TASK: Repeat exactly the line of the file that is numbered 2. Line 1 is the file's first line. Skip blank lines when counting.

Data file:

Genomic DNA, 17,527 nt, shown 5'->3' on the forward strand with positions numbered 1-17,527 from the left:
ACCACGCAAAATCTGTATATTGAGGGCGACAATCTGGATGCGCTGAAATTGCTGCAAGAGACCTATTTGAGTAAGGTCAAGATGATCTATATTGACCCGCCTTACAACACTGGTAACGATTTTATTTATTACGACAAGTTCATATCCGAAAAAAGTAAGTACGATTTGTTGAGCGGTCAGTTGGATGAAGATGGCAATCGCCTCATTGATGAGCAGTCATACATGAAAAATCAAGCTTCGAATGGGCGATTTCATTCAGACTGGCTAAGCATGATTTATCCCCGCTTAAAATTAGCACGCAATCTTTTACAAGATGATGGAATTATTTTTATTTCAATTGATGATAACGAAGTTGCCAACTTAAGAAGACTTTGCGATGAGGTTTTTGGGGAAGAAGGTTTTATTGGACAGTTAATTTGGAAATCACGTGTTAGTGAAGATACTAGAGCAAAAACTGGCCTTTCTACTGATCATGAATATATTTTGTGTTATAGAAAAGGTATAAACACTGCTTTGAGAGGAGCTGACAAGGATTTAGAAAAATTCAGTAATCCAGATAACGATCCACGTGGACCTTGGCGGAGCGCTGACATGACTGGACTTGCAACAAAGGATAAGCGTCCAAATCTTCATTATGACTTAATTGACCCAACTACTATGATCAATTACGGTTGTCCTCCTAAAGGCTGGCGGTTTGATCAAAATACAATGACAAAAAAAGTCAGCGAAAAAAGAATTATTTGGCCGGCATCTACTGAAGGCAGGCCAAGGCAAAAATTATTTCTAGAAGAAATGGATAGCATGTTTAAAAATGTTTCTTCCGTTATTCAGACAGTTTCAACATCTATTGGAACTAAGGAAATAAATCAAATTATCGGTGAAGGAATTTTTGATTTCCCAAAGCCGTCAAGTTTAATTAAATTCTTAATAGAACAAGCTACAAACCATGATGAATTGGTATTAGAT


ACCACGCAAAATCTGTATATTGAGGGCGACAATCTGGATGCGCTGAAATTGCTGCAAGAGACCTATTTGAGTAAGGTCAAGATGATCTATATTGACCCGCCTTACAACACTGGTAACGATTTTATTTATTACGACAAGTTCATATCCGAAAAAAGTAAGTACGATTTGTTGAGCGGTCAGTTGGATGAAGATGGCAATCGCCTCATTGATGAGCAGTCATACATGAAAAATCAAGCTTCGAATGGGCGATTTCATTCAGACTGGCTAAGCATGATTTATCCCCGCTTAAAATTAGCACGCAATCTTTTACAAGATGATGGAATTATTTTTATTTCAATTGATGATAACGAAGTTGCCAACTTAAGAAGACTTTGCGATGAGGTTTTTGGGGAAGAAGGTTTTATTGGACAGTTAATTTGGAAATCACGTGTTAGTGAAGATACTAGAGCAAAAACTGGCCTTTCTACTGATCATGAATATATTTTGTGTTATAGAAAAGGTATAAACACTGCTTTGAGAGGAGCTGACAAGGATTTAGAAAAATTCAGTAATCCAGATAACGATCCACGTGGACCTTGGCGGAGCGCTGACATGACTGGACTTGCAACAAAGGATAAGCGTCCAAATCTTCATTATGACTTAATTGACCCAACTACTATGATCAATTACGGTTGTCCTCCTAAAGGCTGGCGGTTTGATCAAAATACAATGACAAAAAAAGTCAGCGAAAAAAGAATTATTTGGCCGGCATCTACTGAAGGCAGGCCAAGGCAAAAATTATTTCTAGAAGAAATGGATAGCATGTTTAAAAATGTTTCTTCCGTTATTCAGACAGTTTCAACATCTATTGGAACTAAGGAAATAAATCAAATTATCGGTGAAGGAATTTTTGATTTCCCAAAGCCGTCAAGTTTAATTAAATTCTTAATAGAACAAGCTACAAACCATGATGAATTGGTATTAGAT